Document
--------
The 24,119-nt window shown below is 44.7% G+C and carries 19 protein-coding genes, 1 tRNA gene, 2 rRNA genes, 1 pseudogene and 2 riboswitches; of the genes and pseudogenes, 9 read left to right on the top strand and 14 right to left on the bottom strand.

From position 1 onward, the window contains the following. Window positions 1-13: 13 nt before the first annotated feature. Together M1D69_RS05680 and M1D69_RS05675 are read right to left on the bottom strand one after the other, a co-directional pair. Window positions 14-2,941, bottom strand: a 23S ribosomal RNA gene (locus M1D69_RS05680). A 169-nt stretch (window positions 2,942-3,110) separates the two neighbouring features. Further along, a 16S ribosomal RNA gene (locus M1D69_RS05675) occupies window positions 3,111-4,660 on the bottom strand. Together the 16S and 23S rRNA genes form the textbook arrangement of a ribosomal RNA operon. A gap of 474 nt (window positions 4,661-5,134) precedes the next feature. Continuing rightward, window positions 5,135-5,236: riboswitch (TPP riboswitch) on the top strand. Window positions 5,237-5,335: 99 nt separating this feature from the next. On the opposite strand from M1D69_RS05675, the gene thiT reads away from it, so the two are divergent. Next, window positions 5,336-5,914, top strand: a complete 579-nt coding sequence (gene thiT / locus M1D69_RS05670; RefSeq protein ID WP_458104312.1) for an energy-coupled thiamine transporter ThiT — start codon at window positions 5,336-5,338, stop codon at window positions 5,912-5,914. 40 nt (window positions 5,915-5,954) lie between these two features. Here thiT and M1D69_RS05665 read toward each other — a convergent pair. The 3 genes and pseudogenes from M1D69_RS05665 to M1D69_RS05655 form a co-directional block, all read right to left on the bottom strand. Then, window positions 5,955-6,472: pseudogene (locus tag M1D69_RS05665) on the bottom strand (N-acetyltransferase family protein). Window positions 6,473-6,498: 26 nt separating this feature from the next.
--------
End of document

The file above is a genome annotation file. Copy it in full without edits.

The 24,119-nt window shown below is 44.7% G+C and carries 19 protein-coding genes, 1 tRNA gene, 2 rRNA genes, 1 pseudogene and 2 riboswitches; of the genes and pseudogenes, 9 read left to right on the top strand and 14 right to left on the bottom strand.

From position 1 onward, the window contains the following. Window positions 1-13: 13 nt before the first annotated feature. Together M1D69_RS05680 and M1D69_RS05675 are read right to left on the bottom strand one after the other, a co-directional pair. Window positions 14-2,941, bottom strand: a 23S ribosomal RNA gene (locus M1D69_RS05680). A 169-nt stretch (window positions 2,942-3,110) separates the two neighbouring features. Further along, a 16S ribosomal RNA gene (locus M1D69_RS05675) occupies window positions 3,111-4,660 on the bottom strand. Together the 16S and 23S rRNA genes form the textbook arrangement of a ribosomal RNA operon. A gap of 474 nt (window positions 4,661-5,134) precedes the next feature. Continuing rightward, window positions 5,135-5,236: riboswitch (TPP riboswitch) on the top strand. Window positions 5,237-5,335: 99 nt separating this feature from the next. On the opposite strand from M1D69_RS05675, the gene thiT reads away from it, so the two are divergent. Next, window positions 5,336-5,914, top strand: a complete 579-nt coding sequence (gene thiT / locus M1D69_RS05670; RefSeq protein ID WP_458104312.1) for an energy-coupled thiamine transporter ThiT — start codon at window positions 5,336-5,338, stop codon at window positions 5,912-5,914. 40 nt (window positions 5,915-5,954) lie between these two features. Here thiT and M1D69_RS05665 read toward each other — a convergent pair. The 3 genes and pseudogenes from M1D69_RS05665 to M1D69_RS05655 form a co-directional block, all read right to left on the bottom strand. Then, window positions 5,955-6,472: pseudogene (locus tag M1D69_RS05665) on the bottom strand (N-acetyltransferase family protein). Window positions 6,473-6,498: 26 nt separating this feature from the next.